So our culture has changed since then, and many more people today find their lives are better because there’s so much more access to jobs and equal pay and civil rights and protections under the law. And there is much more acceptance in general than there was back in those days. Even though we still have a long, long way to go.

But is our goal as Christians to get back to the center and become again a pillar of our culture? In other words, should we be jealous of the Big Mac and try and oce again take its place?

Much of what Jesus says in his ministry is not a glowing endorsement of the culture of his day, but it is about getting the culture around him to see God. He tells us that the first should be last. He tells us that leaders must be followers and servants. He tells us to forgive our enemies. He tells us to sell everything we have and give it to the poor. These are not predominant cultural values, back then or today.

The Bible records Jesus criticizing and challenging and attacking the culture around him again and again. The culture in which he lives allows people to stone a woman to death for adultery. And he’s against that. The culture in which he lives allows a man to write a writ of divorce and dismiss his wife into poverty. And he’s against that. The culture in which he lives pushes widows to donate even their last cent to the coffers of the powers that be. And he’s against that.

And, of course, in today’s Gospel, we see that the culture around Jesus allows for there to be open commerce in God’s house, with people changing money and selling cattle, sheep and doves in the temple, and profiting off of the poor worshippers who come into the city to make their offerings to God. Because that’s who almost everyone was, poor worshippers coming into the city, while a few connected people took advantage and made a profit from them. And Jesus is against that.

Jesus’s goal always is to point us to God who is true and pure and holy and unpolluted by the hands of the culture around us. And as we know from the ten commandments, our God is desperately aware that human nature is sinful and that human nature wants to pollute things. Human nature wants to make things muddy, to make them perverse by creating idols which are more important to us than God. Human nature wants to put other things in the place of God, to fill the temple with all sorts of distractions. And human nature wants to forget about God all together, and not honor the sabbath and keep it holy.

This isn’t just some people, it’s all people. We all muddy our relationship with God, just as we muddy our relationship with each other. And this is why you have the ten commandments in the first place. Someone once told me that you don’t have a sign on a lake that says “No Fishing,” unless you’ve got a lot of people there trying to fish.

Same with the ten commandments. They exist because they describe what we are prone to do and who we are prone to be, and the actions that if left to our own devices and desires we would be tempted to do.

And so who is Jesus in this? Jesus is the one who comes from outside ourselves, from outside our culture and outside the things that we do. Jesus comes from some far away divine source that we cannot touch or muddy, as a prophetic voice that addresses us in the most clear way to bring us back to the good. To bring us back to the source of God. To adjust us when we are off, and free us when we are caught. And drive the money changers out of our temple.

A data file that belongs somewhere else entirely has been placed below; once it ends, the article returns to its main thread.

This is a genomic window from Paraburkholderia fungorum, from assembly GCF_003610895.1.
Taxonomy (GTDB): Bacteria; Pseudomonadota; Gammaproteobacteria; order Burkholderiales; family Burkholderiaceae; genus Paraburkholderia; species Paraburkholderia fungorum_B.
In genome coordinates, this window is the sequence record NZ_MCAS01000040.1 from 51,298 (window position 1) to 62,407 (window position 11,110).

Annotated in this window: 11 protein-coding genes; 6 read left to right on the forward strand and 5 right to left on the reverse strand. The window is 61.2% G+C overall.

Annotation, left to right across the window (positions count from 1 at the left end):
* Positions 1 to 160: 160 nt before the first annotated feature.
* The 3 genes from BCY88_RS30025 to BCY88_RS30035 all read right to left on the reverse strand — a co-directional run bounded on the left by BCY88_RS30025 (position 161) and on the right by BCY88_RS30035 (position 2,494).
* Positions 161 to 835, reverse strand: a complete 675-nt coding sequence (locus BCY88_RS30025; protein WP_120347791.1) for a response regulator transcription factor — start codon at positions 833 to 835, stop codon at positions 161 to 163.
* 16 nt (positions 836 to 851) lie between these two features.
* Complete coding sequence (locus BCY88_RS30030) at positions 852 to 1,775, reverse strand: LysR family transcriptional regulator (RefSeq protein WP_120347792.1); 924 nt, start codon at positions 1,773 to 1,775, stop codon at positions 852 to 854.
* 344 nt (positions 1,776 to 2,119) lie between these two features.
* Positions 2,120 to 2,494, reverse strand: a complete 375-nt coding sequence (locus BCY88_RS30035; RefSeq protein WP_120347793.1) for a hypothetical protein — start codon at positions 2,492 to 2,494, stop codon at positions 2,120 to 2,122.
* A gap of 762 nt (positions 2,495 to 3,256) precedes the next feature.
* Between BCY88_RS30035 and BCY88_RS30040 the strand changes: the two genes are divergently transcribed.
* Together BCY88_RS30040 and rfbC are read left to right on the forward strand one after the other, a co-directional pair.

He doesn’t need to be in the middle of the society to do that. In fact he can’t be in the middle of society, because look at what society has said of Jesus, look at the way the culture around us misunderstands even Jesus. He needs to be at the edge, coming to us from the corners. And pushing us, like the money changers in the temple, to throw out all that corrupts us from being a more perfect house of God.

We should always expect that our culture will be good and decent and do the right thing. But we should always know that it probably won’t. At least not entirely. Because that’s what human nature is. And so we do not need to worry about the culture around us being perfect or knowing the ten commandments or returning to being this idyllic, Christian era that we imagine of the past. We can let them have the Big Mac. We can let them be obsessed with TicToc and Facebook and virtual videos of cats, all those things that happen to be at the center of culture today.

Our job is to know and practice the commandments for ourselves. Our job is to uphold them in our own lives. And, as we are able, our job is to join Jesus in the struggle for the good. Our job is to be those who speak against and work to fight injustices of the money changes in the temple, who turn over the tables of those who seek to profit off the poor, who challenge those who uphold the sins of racism and sexism and homophobia and prejudice. And who talk and work for the good.  That’s us.

We are not the predominant culture, and because we are not, we can look at it and occasionally say: what you’re doing is wrong. Here’s what the Bible says. Here’s what the ten commandments say. Here’s what Jesus would do.

So this week, in addition to memorizing the ten commandments, your homework is to be Christians who speak and work on behalf of the Good. Where in your life can  you speak and work on behalf of the Good? This is a worthy Lenten discipline.